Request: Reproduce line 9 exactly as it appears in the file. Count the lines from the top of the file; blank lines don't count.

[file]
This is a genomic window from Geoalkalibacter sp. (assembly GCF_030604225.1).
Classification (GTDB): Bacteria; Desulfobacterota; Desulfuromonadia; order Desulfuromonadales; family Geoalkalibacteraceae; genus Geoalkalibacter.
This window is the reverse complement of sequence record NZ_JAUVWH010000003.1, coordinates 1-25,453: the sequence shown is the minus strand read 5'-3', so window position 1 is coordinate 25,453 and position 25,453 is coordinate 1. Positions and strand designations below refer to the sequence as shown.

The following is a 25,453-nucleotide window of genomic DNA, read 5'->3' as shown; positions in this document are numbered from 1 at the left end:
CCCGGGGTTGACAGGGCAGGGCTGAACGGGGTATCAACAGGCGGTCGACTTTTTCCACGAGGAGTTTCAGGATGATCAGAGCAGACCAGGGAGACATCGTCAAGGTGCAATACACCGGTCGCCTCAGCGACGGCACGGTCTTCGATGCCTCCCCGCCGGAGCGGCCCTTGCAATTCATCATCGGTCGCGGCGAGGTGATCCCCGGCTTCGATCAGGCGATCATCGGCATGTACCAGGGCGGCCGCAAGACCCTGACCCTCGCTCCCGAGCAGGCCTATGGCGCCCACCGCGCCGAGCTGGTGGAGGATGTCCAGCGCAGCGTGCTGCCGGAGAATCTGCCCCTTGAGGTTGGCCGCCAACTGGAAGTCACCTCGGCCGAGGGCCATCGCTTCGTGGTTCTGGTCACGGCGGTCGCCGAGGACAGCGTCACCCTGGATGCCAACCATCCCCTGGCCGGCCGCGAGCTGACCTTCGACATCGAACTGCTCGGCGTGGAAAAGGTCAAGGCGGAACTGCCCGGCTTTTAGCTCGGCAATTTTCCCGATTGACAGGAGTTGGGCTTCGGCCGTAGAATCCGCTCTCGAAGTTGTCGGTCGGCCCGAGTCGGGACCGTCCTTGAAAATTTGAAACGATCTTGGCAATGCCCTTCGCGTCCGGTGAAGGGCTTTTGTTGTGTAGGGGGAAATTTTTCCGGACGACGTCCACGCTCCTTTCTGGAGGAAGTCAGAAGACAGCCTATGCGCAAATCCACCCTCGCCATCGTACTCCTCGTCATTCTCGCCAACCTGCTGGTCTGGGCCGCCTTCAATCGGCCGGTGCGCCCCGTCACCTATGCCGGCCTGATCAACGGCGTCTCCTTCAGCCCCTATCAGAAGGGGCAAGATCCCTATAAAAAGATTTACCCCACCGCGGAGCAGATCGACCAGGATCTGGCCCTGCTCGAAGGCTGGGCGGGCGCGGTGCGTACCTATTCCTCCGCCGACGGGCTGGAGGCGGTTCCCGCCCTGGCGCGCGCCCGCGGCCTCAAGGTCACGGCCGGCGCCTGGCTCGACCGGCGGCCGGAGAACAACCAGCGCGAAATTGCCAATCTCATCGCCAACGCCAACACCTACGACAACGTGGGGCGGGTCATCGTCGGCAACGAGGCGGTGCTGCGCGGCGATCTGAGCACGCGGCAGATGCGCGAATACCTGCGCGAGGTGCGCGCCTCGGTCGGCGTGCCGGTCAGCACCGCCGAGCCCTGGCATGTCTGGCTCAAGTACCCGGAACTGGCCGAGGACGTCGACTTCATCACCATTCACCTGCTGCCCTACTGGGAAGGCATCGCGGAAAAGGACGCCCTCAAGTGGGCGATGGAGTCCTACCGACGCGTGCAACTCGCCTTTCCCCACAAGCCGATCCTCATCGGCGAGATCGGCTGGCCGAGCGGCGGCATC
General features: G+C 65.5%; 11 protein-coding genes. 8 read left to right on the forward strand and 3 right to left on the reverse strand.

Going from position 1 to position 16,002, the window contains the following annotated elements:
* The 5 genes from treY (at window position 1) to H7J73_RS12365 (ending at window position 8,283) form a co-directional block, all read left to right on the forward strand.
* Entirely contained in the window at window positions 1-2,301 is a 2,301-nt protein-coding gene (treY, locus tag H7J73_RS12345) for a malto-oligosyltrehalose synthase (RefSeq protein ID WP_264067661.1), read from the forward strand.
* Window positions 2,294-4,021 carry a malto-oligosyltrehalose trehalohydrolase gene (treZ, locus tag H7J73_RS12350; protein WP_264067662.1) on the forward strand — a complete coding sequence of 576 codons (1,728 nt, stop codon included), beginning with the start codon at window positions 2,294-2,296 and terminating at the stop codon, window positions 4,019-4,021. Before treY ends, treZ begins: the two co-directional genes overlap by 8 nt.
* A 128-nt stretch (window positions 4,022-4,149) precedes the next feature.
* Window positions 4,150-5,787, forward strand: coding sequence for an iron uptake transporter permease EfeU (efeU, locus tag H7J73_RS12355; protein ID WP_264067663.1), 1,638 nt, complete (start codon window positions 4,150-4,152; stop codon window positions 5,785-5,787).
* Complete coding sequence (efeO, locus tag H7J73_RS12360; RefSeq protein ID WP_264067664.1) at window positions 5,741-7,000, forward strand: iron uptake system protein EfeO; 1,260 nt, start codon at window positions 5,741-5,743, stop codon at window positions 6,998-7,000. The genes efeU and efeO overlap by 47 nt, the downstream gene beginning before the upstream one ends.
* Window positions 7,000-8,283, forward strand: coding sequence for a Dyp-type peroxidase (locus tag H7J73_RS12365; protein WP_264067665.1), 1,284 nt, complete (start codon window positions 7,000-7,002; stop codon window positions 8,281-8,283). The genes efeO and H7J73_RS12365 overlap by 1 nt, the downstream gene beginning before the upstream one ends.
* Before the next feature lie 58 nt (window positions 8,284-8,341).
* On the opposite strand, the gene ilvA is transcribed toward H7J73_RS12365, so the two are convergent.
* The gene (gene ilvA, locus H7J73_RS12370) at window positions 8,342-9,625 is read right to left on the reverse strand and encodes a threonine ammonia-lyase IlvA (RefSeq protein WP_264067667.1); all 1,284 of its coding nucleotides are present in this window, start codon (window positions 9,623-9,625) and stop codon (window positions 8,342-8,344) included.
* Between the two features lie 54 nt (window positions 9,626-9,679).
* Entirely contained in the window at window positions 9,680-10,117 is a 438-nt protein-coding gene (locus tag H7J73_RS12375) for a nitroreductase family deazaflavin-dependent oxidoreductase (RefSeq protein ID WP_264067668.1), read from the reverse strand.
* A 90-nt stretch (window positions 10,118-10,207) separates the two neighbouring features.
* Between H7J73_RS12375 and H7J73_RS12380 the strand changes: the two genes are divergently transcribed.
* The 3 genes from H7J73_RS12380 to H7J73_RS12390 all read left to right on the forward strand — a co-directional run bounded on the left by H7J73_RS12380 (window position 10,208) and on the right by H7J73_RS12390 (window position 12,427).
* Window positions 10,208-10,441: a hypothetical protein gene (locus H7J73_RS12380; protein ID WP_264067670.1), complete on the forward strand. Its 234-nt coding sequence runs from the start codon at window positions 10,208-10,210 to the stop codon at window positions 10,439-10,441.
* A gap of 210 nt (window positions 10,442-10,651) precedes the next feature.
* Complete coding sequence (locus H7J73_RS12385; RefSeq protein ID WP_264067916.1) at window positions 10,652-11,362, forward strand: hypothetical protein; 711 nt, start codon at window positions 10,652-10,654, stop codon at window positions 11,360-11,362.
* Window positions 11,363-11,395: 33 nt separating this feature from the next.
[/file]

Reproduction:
* Entirely contained in the window at window positions 1-2,301 is a 2,301-nt protein-coding gene (treY, locus tag H7J73_RS12345) for a malto-oligosyltrehalose synthase (RefSeq protein ID WP_264067661.1), read from the forward strand.